You don't say whether you are trying to use a single or double paddle -- or if single blading, whether you are trying to learn single-sided correction or bilateral sit & switching.
If you are trying to learn singled-sided single blading, your absolute first priority should be to learn how to paddle straight, effortlessly and without thinking about it. You must learn how to correct yaw at the catch, during the pull, at the exit, during the recovery, and then blending all these correction techniques into your own unconsciously reactive straight ahead paddling style.
If you don't learn how to paddle straight this way, you will never fully enjoy anything else about single-sided single blading. Learning sophisticated turns in flatwater and learning how to paddle in moving currents should come later. But any kind of intelligent practice or training will eventually blend together and make sense intellectually and proprioceptively. However, you must WORK at it. It's not easy like double blading.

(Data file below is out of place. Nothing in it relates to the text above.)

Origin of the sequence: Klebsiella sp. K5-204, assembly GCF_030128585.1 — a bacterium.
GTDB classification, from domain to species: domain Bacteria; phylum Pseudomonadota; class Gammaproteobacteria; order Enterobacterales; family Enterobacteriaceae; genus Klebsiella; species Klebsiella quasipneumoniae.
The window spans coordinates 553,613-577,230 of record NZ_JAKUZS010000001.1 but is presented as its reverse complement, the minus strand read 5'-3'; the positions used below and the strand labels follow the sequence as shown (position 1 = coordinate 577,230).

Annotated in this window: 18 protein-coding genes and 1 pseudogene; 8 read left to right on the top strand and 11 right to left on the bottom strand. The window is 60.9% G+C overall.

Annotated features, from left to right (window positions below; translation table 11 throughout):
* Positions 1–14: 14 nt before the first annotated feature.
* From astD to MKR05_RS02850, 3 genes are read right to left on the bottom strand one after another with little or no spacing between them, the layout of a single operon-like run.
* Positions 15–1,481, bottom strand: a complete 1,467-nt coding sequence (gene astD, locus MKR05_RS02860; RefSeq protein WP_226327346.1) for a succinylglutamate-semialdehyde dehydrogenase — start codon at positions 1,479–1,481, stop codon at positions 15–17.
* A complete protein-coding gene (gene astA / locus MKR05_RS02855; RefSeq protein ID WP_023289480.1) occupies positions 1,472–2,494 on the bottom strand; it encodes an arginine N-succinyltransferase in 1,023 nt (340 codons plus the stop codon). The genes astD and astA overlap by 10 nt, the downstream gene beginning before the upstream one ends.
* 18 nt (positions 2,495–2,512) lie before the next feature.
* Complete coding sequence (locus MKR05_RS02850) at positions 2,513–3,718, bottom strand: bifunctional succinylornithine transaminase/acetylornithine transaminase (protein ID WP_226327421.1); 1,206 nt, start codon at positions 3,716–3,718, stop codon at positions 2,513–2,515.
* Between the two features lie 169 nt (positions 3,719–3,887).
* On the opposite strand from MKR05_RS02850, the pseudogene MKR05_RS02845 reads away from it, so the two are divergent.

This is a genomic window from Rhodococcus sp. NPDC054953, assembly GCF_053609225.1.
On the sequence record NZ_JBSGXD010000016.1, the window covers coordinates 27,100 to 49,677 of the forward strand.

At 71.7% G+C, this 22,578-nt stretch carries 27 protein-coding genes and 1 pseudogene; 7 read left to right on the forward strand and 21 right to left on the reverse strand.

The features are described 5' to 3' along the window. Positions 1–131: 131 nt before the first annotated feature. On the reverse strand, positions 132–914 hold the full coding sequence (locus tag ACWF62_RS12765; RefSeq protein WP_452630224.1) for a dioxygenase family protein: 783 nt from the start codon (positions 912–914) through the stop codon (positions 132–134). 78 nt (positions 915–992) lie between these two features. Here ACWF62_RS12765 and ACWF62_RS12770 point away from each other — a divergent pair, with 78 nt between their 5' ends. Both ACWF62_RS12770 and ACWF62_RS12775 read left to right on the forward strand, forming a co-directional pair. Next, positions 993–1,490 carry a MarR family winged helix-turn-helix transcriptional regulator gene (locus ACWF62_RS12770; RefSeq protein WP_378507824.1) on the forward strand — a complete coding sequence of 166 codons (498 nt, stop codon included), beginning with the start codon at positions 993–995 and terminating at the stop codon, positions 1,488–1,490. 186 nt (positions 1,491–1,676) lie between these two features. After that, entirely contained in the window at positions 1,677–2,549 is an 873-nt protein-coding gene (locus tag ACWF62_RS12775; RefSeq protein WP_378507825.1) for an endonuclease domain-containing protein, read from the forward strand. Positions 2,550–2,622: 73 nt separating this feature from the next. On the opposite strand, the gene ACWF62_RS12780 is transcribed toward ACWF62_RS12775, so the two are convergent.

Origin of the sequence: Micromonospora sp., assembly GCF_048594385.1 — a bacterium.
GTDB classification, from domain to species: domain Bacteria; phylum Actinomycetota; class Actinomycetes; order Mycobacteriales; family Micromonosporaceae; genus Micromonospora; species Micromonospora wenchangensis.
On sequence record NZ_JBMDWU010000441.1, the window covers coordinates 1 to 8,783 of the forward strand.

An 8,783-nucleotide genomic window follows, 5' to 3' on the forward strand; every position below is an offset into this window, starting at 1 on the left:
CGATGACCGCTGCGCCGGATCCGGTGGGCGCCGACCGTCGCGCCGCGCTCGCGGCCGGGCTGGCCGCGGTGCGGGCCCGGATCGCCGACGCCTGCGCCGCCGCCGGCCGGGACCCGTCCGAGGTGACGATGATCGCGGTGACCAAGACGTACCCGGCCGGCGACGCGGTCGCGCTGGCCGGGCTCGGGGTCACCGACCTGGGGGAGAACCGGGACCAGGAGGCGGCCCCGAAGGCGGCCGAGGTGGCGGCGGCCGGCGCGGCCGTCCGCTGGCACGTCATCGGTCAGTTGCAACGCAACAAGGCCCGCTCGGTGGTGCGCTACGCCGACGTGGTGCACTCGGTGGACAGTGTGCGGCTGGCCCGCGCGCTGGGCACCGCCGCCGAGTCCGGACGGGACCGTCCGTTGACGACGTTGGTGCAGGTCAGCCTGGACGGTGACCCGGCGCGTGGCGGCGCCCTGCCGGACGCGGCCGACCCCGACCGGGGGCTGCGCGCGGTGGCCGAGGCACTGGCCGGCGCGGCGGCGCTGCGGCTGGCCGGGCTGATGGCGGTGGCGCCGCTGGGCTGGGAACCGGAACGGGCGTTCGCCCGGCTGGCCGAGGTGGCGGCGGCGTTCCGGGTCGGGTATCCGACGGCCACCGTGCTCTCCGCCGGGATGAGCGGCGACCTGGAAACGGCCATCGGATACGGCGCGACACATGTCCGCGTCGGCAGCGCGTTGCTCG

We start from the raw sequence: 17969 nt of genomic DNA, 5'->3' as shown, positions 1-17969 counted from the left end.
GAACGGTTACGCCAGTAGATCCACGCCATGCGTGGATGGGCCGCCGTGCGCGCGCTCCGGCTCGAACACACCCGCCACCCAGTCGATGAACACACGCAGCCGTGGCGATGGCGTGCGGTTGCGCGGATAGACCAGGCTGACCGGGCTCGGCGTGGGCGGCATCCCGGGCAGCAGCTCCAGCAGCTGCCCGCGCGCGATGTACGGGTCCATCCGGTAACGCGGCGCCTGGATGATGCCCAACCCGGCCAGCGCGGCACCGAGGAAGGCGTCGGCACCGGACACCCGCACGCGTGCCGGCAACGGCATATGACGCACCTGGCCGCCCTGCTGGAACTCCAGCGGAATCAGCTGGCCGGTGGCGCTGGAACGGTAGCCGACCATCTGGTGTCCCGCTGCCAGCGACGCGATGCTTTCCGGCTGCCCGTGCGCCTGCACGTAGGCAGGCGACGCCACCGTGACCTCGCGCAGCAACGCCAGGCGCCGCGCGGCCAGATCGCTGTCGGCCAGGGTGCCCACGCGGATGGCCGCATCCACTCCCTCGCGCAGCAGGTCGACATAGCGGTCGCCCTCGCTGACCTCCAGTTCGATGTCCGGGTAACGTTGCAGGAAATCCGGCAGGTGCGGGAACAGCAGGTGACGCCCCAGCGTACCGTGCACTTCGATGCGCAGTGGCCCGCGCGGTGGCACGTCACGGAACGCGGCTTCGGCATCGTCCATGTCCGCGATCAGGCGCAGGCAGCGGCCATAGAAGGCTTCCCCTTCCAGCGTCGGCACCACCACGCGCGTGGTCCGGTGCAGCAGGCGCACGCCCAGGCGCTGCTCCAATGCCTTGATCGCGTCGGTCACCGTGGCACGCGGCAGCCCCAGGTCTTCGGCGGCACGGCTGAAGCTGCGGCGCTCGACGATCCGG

The Guide is a nice combo canoe and reasonable river canoe, but not ideal in my opinion for a flat water traveling canoe. But it is what it is. If you can arrow track it, you'll be golden.
Others have adequately addressed the foot entrapment issue. It is a danger in whitewater with pinning rocks, but not much of a danger on currentless, flat water. Wear low volume, flexible neoprene water shoes or booties without any snagging laces.
YakCatcher Rod Holder
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